Construction Realm

Construction details in the realm of 3D Printing.

3D Printed plastic part assemblages are simultaneously modular and customizable.
Fixings are either mechanical (M fixings, nut and bolt) , geometric (internal, external, interlocking – tongue and groove) or chemical (slow or rapid setting epoxy or other chemical anchoring).
3D models of fixing details help to assess, visualize and reiterate fixing details prior to manufacturing the actual parts.
Optimization of various ergonomic factors are addressed in each iteration.
Design and 3D printing operate in a constant feedback loop, the one group informing the other until a desired or determined outcome is achieved.


Now, 3D printing is the computer-controlled sequential layering of materials to create three-dimensional shapes.
It is particularly useful for prototyping and for the manufacture of geometrically complex components.
3D printing is relatively straightforward and affordable and is viable for a wide range of uses.
Such uses include product design, component and tool manufacture, consumer electronics, plastics, metalworking.


3D printers have sold rapidly since 2005 and the home use of 3D printers has become practical.
3D printing systems developed for the construction industry imply construction 3D printers.
Computer-aided design (CAD) or a 3D scanner allows for the creation of 3d models.
The printer reads the design and lays successive layers of printing medium.
This can be a liquid, powder, or sheet material.
It fuses each layer to create the item and this process is generally slow.


Depending on the technique adopted, printing can produce multiple components simultaneously, can use multiple materials and can use multiple colours.
Accuracy increases with a high-resolution subtractive process that removes material from an oversized printed item.
Some techniques include the use of dissolvable materials that support overhanging features during fabrication.
Materials such as metal can be expensive to print and therefore it is more cost-effective to 3d print a mould to create the item.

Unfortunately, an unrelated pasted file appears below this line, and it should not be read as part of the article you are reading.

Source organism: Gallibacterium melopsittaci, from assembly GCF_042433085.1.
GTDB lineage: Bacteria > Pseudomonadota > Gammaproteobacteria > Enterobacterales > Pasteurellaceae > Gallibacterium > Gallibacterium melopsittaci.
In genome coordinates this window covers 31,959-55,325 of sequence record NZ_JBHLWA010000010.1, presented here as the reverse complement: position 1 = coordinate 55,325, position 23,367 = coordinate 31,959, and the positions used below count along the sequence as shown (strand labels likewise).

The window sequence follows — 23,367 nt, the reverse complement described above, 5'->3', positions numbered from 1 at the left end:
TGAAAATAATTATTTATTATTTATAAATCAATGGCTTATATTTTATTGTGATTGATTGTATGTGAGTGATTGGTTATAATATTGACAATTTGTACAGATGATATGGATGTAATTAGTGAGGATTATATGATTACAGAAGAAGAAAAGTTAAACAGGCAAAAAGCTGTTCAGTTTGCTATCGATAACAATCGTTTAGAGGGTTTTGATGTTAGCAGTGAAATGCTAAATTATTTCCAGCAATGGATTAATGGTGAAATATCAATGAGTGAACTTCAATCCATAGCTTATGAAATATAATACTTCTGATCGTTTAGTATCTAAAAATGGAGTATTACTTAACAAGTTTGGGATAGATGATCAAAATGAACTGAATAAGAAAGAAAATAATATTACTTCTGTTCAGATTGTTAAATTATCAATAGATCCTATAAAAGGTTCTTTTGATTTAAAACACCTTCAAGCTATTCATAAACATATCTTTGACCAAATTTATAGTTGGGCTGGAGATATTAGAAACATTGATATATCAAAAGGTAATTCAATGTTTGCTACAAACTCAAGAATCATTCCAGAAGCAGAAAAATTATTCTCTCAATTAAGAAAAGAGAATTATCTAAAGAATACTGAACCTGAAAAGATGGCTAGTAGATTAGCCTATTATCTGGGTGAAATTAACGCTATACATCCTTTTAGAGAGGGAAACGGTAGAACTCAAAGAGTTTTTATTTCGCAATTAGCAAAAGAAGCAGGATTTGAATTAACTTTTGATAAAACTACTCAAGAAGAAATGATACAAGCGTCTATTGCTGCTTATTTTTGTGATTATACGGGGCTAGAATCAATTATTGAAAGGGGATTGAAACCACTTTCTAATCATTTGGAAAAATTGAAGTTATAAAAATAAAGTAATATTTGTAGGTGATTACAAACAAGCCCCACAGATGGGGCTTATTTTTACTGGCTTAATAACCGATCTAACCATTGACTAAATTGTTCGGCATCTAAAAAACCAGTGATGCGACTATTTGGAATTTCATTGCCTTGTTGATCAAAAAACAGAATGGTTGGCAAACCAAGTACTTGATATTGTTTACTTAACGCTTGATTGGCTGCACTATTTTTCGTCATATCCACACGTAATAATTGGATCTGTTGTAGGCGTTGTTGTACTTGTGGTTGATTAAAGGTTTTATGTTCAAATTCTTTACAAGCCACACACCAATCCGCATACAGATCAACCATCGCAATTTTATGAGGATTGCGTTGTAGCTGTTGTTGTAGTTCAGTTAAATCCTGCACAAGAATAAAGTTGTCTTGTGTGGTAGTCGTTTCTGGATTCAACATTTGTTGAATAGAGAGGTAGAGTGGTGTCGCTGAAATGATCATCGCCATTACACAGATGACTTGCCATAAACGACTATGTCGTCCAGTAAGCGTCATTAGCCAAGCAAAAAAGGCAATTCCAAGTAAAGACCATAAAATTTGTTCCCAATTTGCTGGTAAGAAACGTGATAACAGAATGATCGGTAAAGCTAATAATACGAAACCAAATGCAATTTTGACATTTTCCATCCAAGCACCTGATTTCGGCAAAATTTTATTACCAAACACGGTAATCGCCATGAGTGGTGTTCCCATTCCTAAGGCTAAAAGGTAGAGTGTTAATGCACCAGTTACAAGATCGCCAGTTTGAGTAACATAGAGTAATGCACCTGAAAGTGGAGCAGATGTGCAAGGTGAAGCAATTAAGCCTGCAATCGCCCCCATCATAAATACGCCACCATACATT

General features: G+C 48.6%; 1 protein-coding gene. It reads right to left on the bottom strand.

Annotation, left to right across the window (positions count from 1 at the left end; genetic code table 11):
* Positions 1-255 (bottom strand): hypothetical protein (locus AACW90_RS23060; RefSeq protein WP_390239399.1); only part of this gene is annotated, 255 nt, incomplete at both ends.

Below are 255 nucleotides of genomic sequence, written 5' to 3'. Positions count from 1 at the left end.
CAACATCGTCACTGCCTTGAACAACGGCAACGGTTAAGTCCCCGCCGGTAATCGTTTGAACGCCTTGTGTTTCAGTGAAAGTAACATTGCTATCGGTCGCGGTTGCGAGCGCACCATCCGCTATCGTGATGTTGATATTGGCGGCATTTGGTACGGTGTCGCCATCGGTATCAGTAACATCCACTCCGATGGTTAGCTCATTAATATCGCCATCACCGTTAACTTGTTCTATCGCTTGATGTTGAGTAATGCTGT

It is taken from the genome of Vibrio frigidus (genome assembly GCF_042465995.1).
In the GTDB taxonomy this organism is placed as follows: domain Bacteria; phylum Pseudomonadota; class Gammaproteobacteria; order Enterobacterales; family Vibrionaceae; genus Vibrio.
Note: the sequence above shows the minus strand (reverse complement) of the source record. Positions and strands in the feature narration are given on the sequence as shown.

The Construction Industry


In the construction industry, 3D printers create construction components or create entire buildings. 
Construction works well with 3D printing due to the information necessary to create an item.
This is as a result of the design process and the construction industry acknowledges this CAD process.
The recent emergence of building information modelling (BIM) in particular may facilitate greater use of 3D printing.


Construction 3D printing may allow, faster and more accurate construction of complex or bespoke items as well as lowering labour costs and producing less waste.
It enables construction work in harsh or dangerous environments not suitable for builders.


Criticism


Clearly all of these projects have enormous potential. Questions remains about Construction 3D printing and how it integrates with other building components.
It further poses questions about how they will incorporate services and reinforcement, but in the long term, they should produce better, faster and perhaps lower-cost buildings.


However, systemized construction is not something we have taken to in the UK.
There was a brief boom in panelized systems for high-rise apartment blocks following the Second World War, but many of the resulting buildings were monotonous and ugly, often with condensation problems.
There is a resurgence of interest in the UK regarding panelization and prefabrication, however market share remains low.


All of these inventions require complex equipment, and whilst it is possible to envisage using some simplified version to manufacture specialist components on a more industrial scale, it is questionable whether this will replace bricks and mortar.


Alternatives


An alternative approach to digital fabrication of buildings is the 2D ‘WikiHouse’ project. 
WikiHouse, is not an additive process, but an open-source set of construction information for building components which can be downloaded, manufactured and assembled using local, commonly-available materials and equipment.
This is low-tech prefabrication which requires little training.


A WikiHouse plugin for Google SketchUp generates cutting files for components made from standard sheet materials such as plywood using a CNC (computer numerical control) machine.
The assembled components joins with peg and wedge joints.
The workers build resulting frames manually with cladding panels, services and windows.
The builders supposedly complete a ‘chassis’ for a single-storey in a day.

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